Suffolk Superior Court Judge Douglas Wilkins has ruled it should be the Commonwealth’s Cannabis Control Commission (CCC) that decides the fate of vaping for medical marijuana users in the state, not Gov. Charlie Baker, who enacted a four-month statewide temporary ban on vaping on September 24, 2019.
According to Wilkins, the ban on all vaping products is “likely invalid” in relation to medical marijuana and undermines the medical marijuana law. Wilkins has given the commission a one-week deadline to determine what, if any, emergency regulations it wants to enforce. If the commission does not make a decision soon, the ban for medical users will be lifted as of November 12.
The new ruling does not apply to recreational marijuana vaping products or tobacco.
Gov. Baker has gone on record and said he would appeal Wilkin’s decision and ask the Supreme Judicial Court to look at the case.
Two people in the state have died due to vaping products, but the exact cause is unknown. Others were sent to the hospital with concerning medical conditions due to vaping. Because of this, Baker and the Department of Public Health (DPH) decided to make a temporary ban on vaping products, citing it was a public health emergency at the end of September.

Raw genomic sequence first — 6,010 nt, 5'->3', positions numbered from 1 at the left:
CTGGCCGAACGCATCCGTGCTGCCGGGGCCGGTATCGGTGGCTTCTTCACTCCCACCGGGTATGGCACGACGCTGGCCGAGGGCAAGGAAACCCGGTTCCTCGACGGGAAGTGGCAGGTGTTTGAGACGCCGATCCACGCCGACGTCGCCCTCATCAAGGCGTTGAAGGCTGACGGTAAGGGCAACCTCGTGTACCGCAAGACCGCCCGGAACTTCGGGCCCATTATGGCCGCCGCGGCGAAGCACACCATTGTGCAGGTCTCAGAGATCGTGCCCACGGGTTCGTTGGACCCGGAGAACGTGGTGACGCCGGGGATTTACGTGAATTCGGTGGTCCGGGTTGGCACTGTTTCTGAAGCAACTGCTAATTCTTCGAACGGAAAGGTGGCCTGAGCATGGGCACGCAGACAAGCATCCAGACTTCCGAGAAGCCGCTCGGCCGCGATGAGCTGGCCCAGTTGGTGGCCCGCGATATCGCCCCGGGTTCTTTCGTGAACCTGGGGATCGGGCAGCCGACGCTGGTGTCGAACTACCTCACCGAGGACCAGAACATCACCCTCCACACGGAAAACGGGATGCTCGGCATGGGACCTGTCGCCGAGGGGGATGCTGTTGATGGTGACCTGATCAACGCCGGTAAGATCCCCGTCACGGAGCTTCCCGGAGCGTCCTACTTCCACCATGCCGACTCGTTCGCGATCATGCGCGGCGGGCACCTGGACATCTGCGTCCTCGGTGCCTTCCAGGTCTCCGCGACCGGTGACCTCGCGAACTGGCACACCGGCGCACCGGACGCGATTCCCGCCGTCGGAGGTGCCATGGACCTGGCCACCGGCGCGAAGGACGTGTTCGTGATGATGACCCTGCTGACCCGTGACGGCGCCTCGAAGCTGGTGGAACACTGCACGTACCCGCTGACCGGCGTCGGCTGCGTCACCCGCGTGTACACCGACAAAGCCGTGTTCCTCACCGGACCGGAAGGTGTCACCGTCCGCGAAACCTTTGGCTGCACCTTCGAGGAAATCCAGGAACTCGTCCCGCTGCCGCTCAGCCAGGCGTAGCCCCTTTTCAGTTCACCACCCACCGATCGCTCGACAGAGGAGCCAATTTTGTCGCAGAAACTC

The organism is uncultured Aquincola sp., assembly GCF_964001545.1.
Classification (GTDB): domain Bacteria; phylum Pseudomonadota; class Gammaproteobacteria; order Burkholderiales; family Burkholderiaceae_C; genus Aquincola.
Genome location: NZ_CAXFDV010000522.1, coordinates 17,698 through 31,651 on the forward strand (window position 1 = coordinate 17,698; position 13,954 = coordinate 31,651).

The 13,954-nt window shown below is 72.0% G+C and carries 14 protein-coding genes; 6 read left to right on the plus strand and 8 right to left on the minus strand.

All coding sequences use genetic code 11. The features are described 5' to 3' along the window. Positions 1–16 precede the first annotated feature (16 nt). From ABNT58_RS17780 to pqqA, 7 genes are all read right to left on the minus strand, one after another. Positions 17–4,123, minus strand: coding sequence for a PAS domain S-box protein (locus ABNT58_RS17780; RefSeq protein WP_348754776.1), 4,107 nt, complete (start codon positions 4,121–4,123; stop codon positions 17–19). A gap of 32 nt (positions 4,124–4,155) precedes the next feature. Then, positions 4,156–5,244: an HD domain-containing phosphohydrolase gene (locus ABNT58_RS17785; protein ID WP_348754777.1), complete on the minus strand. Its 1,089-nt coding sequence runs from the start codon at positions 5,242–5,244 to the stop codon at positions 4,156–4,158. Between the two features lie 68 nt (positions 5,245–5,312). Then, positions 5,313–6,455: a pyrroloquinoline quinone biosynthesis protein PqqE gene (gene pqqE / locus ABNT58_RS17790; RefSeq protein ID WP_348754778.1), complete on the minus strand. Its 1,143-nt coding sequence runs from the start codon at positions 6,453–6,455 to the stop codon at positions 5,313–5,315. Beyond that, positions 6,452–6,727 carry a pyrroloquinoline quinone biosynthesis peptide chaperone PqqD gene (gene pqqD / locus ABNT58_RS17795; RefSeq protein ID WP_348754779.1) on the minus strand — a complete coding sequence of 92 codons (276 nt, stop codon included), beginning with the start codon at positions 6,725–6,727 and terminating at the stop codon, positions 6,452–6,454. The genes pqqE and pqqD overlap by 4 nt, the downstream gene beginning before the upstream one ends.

“DPH likely exceeded its authority by banning vaping products used by medical marijuana cardholders,” Wilkins wrote in his decision.
Wilkins believes that the commission needs to be the one that adopts “emergency regulations,” if they decide to do so.
“Like any Massachusetts agency, the CCC itself has full authority to adopt emergency regulations … It may choose to promulgate the emergency regulations in whole or in part. Or, it may choose not to promulgate them,” Wilkins wrote. “The choice needs to come from CCC, not DPH or this court.”
The Cannabis Control Commission was scheduled to meet on Thursday, November 7, but did not reveal whether or not it planned to discuss the ban.